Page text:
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Boeke | Books > Boekartikels | Articles on books > English

Open Book Report: 2 parts inspiration, 1 part Sunday blues


Bibi Slippers - 2011-09-29

Untitled Document

Considering the current state of South African politics I felt deeply privileged to have attended two sessions at the Open Book Festival on Sunday, 25th September which left me hopeful and (almost) positive about the future.

First up was Alex Perry’s conversation with Moeletsi Mbeki, editor of Advocates for Change. Mbeki, author of the bestselling Architects of Poverty, addresses the flipside of the coin in this new book, a collection of essays by experts from across the continent who believe there are solutions to the challenges Africa faces.

Alex Perry in conversation with Moeletsi Mbeki

While Mbeki freely admits that, at heart, he is more prone to attacking the powers that be, this is a book about solutions. It showcases the incredible development Mbeki sees in terms of high-powered intellectuals in the sciences and social sciences in Africa.

Moeletsi Mbeki

The discussion considered the factors contributing to the ballooning impoverishment characterising African economies, with Mbeki emphasising the impact of the shrinking manufacturing industry. Perry pointed to the “rising sense of optimism about Africa”, but Mbeki is sceptical about this apparent upturn. He did agree that there are centres of excellence to be seen in Africa, but pointed to the terrible state of corruption in Africa as an alarming indicator that all is not well. He also warned against the sense of euphoria created by the resource boom and the impact of Asia on the African economy. He also expressed concern about the lack of concern and social responsibility displayed by many of Africa’s political leaders.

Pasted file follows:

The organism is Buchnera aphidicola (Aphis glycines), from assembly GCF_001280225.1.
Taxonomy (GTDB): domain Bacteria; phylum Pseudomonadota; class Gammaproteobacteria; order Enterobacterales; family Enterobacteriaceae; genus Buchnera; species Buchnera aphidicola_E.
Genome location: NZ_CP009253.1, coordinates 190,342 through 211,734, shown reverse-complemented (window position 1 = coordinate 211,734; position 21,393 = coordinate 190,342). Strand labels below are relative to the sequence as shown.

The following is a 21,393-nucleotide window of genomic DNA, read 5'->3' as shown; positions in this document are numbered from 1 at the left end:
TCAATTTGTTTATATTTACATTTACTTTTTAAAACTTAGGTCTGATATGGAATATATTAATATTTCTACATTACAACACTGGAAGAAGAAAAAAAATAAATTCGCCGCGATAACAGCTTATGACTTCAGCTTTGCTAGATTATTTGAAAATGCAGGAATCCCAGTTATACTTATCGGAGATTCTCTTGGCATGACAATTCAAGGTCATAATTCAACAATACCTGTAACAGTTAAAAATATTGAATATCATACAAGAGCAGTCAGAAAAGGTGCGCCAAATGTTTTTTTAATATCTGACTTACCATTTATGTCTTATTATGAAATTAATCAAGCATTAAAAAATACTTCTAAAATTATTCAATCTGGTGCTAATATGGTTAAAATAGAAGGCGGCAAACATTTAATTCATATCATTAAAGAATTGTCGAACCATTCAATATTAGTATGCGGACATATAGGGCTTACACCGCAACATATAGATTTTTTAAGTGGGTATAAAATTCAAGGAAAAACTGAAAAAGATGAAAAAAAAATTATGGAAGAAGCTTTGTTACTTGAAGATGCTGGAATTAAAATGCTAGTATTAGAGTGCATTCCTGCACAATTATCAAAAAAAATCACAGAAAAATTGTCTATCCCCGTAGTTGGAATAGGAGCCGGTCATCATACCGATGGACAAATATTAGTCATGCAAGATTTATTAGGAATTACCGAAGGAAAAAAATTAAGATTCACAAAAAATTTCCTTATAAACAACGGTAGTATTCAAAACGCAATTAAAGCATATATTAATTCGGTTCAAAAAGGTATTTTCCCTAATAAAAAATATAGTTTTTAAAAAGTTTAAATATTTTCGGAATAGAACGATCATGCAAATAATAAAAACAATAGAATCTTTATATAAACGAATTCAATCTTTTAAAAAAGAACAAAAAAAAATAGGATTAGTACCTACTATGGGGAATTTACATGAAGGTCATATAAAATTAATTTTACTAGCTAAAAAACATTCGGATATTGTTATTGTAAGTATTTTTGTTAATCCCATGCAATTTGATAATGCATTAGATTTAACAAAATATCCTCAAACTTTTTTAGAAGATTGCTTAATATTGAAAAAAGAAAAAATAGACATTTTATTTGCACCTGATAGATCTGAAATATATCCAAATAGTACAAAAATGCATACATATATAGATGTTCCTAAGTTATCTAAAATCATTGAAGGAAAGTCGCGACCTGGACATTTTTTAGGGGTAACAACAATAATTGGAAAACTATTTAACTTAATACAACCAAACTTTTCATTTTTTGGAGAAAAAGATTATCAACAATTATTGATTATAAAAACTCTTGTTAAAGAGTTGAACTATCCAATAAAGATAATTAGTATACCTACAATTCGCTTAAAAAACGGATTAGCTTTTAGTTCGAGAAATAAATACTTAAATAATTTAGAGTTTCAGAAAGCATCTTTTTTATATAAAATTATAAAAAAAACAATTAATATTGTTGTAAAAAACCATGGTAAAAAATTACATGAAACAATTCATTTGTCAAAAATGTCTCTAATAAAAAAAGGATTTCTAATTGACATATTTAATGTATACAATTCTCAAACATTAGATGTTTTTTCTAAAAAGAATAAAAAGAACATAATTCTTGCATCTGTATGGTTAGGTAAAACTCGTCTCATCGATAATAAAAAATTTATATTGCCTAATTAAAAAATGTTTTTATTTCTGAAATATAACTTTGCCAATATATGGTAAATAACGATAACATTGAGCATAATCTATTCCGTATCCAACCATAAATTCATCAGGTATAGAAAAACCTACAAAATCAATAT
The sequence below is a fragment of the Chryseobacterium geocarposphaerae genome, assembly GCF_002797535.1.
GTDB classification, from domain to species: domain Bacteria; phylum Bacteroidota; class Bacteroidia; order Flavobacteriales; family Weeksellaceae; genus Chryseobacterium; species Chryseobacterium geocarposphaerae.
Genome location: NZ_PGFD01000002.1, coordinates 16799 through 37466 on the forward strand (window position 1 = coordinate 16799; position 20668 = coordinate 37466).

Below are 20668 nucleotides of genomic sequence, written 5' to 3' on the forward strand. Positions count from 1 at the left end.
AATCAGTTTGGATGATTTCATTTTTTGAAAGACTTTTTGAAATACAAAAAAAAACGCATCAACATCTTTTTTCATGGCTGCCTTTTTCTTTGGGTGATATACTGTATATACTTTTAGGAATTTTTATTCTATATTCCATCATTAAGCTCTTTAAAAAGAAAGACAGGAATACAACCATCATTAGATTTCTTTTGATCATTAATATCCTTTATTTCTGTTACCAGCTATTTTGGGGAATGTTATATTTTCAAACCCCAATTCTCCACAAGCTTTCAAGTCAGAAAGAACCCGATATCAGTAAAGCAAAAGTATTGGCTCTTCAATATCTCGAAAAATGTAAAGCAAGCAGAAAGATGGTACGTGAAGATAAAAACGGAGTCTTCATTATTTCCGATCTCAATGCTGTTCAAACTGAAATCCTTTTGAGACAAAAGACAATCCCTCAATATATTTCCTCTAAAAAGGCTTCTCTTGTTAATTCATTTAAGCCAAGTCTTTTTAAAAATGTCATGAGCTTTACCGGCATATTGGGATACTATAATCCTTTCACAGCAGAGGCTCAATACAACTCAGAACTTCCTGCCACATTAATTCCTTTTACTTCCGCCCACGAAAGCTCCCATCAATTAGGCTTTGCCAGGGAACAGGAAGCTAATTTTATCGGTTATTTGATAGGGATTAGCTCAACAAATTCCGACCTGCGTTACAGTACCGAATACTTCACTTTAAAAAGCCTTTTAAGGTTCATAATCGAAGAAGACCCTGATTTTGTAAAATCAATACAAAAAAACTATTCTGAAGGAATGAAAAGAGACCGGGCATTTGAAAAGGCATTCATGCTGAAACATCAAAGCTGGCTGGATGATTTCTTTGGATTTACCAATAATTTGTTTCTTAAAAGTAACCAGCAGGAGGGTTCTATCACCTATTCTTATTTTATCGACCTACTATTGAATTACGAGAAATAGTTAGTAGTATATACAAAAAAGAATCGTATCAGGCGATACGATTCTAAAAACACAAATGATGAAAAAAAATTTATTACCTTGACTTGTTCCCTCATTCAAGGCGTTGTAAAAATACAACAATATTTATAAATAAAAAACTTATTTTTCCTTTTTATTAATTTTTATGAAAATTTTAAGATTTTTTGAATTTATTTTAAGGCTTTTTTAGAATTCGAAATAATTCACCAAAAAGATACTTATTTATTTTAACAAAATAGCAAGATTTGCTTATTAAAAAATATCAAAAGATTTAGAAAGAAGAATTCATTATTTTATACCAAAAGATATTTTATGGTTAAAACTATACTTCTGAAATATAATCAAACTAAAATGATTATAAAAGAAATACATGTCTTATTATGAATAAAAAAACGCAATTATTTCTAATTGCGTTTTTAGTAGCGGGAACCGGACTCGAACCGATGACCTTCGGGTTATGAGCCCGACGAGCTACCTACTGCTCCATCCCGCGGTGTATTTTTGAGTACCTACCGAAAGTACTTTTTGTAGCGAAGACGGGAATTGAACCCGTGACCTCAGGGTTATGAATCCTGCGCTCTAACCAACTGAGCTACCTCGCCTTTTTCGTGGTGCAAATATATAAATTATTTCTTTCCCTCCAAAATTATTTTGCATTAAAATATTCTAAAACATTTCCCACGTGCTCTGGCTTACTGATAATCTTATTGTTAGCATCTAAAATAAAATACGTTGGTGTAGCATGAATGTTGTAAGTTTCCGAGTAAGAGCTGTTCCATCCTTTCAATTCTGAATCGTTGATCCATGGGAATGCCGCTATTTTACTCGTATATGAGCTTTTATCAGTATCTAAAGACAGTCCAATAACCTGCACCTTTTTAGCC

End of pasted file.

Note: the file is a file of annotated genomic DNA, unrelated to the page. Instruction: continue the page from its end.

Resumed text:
Mbeki also spoke of the lessons to be learnt from the Arab Spring. He remains extremely sceptical of “leaders” as such and not very encouraged by the current leaders in Africa, but he is positive about the people and believes that we can make a difference to our situation by starting at the bottom and focusing on the people. He was adamant about the fact that South Africa is still a very young democracy and that we have to take care to protect our constitutional democracy. He also maintained the need for a political system in which the government is held accountable, an accountability lacking in the party system currently in place in South Africa.

Later on Sunday I attended the dialogue between Max du Preez and Neville Alexander. Du Preez is the editor of the book Opinion Pieces by South African Thought Leaders, to which Alexander contributed a chapter on nationhood and racial identity.

Max du Preez


Du Preez contextualised the need for the publication of this book by pointing out the “extremely low” level of public discourse in South Africa, with “the zeal of sentiment” dominating discussions on public forums.

Alexander spoke mainly about the need for South Africans to stop defining themselves (and one another) in terms of race. He placed his plea in the context of having lived before, during and after apartheid, thus having a perspective that few young people have.